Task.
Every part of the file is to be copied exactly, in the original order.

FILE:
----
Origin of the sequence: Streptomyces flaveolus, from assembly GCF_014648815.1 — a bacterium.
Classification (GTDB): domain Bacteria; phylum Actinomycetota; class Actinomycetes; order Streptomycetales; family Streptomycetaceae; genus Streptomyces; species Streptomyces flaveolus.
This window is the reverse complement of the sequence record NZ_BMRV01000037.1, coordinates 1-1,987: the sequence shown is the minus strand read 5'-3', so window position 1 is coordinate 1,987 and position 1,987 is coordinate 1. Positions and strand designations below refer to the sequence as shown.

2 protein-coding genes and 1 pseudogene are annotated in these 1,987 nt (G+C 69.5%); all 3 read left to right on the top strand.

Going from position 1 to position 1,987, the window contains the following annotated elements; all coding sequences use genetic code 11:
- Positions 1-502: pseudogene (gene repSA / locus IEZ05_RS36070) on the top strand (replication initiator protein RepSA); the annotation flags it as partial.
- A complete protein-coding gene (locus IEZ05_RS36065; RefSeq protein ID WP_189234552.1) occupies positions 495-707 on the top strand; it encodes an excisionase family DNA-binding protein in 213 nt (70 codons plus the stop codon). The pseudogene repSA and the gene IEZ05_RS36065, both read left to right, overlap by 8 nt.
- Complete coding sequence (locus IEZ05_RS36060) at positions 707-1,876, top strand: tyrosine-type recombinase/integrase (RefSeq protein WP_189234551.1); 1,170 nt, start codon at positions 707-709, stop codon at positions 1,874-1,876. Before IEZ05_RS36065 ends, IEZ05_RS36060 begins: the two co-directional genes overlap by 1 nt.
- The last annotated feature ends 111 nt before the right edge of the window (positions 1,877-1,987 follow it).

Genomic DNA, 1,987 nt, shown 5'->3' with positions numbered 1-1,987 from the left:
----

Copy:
Origin of the sequence: Streptomyces flaveolus, from assembly GCF_014648815.1 — a bacterium.
Classification (GTDB): domain Bacteria; phylum Actinomycetota; class Actinomycetes; order Streptomycetales; family Streptomycetaceae; genus Streptomyces; species Streptomyces flaveolus.
This window is the reverse complement of the sequence record NZ_BMRV01000037.1, coordinates 1-1,987: the sequence shown is the minus strand read 5'-3', so window position 1 is coordinate 1,987 and position 1,987 is coordinate 1. Positions and strand designations below refer to the sequence as shown.

2 protein-coding genes and 1 pseudogene are annotated in these 1,987 nt (G+C 69.5%); all 3 read left to right on the top strand.

Going from position 1 to position 1,987, the window contains the following annotated elements; all coding sequences use genetic code 11:
- Positions 1-502: pseudogene (gene repSA / locus IEZ05_RS36070) on the top strand (replication initiator protein RepSA); the annotation flags it as partial.
- A complete protein-coding gene (locus IEZ05_RS36065; RefSeq protein ID WP_189234552.1) occupies positions 495-707 on the top strand; it encodes an excisionase family DNA-binding protein in 213 nt (70 codons plus the stop codon). The pseudogene repSA and the gene IEZ05_RS36065, both read left to right, overlap by 8 nt.
- Complete coding sequence (locus IEZ05_RS36060) at positions 707-1,876, top strand: tyrosine-type recombinase/integrase (RefSeq protein WP_189234551.1); 1,170 nt, start codon at positions 707-709, stop codon at positions 1,874-1,876. Before IEZ05_RS36065 ends, IEZ05_RS36060 begins: the two co-directional genes overlap by 1 nt.
- The last annotated feature ends 111 nt before the right edge of the window (positions 1,877-1,987 follow it).

Genomic DNA, 1,987 nt, shown 5'->3' with positions numbered 1-1,987 from the left: